And I still remember a very bad and disgusting thing they did to us, they tried to pee in a bag and then throw the bag to our home. Every time I remember this I feel horrible. You can never imagine how I feel right now. For about two months; we were not allowed to go out of our home, even to take a look from a window.   It’s a short overview about things I remember when I was a little child, and it’s nothing comparing with other peoples trials, especially the prisoners and people in the jail.
How it affects me psychologically to know I am a refugee. The daily life—how it affects the children trying to go to school, no clinics no ambulance. All these things affect our daily life

KE: Do you have any ideas on how to help the future of Palestine?

R: Right now I’m looking and trying to find solutions. We want to live in this country with equal rights, one democratic state. Many people are talking about one democratic state. A two state solution is impossible now because Israel, everyday they increase the settlements. They confiscate land. They put the wall, take all the access to boarders, and take all of Jerusalem, all of the natural resources.  Is there logic for that? There is not. Remove settlements, remove the wall and Jerusalem— it must be open for everybody, and access to boarders. Mr. Kerry, now he is talking about exchanging land. They want the settlements to become legal after exchanging of lands

KE: What do you want to say to the American college students reading this article?

R: The thing that I want every person on the surface of this earth to know is that there are so many people who don’t have rights. They don’t have freedom. Here, if we want to travel there will be many difficult obstacles. The thing that I want to explain is that everyone here in Palestine wants the world to know that we love everyone, we don’t have any aversion against any one.  We just want to live our lives like any other human on Earth.  There are no words that can explain how we live here. It’s like a big jail. We want to have life, not to live while we are dreaming of a true life.
The message I want to broadcast is that people of all ages and all over the world must feel connected.  We must help each other and look after one another, we are here on earth to do this job, not to destroy and hurt and live our life as if we are the first and last on this earth.  We live, and will all leave one day.
So why don’t we hold our hopes for a better life together?  Only together we can change.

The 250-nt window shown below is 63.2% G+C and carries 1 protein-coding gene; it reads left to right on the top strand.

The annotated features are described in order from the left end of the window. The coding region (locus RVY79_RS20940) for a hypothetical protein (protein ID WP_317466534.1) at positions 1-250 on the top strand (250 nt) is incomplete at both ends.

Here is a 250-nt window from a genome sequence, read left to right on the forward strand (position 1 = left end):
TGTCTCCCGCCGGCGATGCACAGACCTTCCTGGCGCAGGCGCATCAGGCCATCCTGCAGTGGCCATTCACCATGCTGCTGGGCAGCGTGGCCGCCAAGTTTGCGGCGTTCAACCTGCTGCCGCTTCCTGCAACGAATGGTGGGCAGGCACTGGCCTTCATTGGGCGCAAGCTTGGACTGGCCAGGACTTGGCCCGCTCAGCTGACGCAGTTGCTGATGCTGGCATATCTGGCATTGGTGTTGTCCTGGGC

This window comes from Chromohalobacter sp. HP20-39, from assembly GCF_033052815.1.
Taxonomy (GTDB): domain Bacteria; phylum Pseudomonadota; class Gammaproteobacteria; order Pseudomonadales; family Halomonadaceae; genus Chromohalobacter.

I recommend finding honest press, to know what is truly happening all over the world. Al Jazeera is a very good web site you can see and know the world news on. Another point I want to add, is that most people only read titles and learn a little bit about lots of things, but they never know the details or facts.
They see little boys throw stones, but never see the soldiers kill people, or get them out of their houses in the middle of the night in very cold weather and tell them not to come back at all, and that it’s not their home anymore!
They always call us terrorists and match that with the very peaceful religion, Islam. That always makes me sick, because they say this, but know nothing about religions. There is no religion on Earth that blesses killing, hurting or even cutting a tree.  If a person lives in the Islamic world and did something wrong, he is the wrong one, not the religion! He is representing himself, not his religion.  He is Muslim by name only. I feel very sorry when I see that lots of bad people do terrible things in the name of Islam, while Islam is the most peaceful religion ever. I think everyone should know about any religion before he gives judgment.   We love Christians, we believe in Jesus, we don’t have anything against Judaism, we don’t hate paganism either! Islam told us to take care of everyone, even if he’s not Muslim, even though if he is your neighbor your friend, or he is just a one who needs help.  Islam told us to be honest, taught us to be kind and to feed the poor and hungry, to help the wayfarer and the orphan child, and to not be cruel and create miserly. He told us to love, keep the faith, and smile to the whole world.
So please, do not believe everything you here. There’s always another face to the story.
Always search for the truth.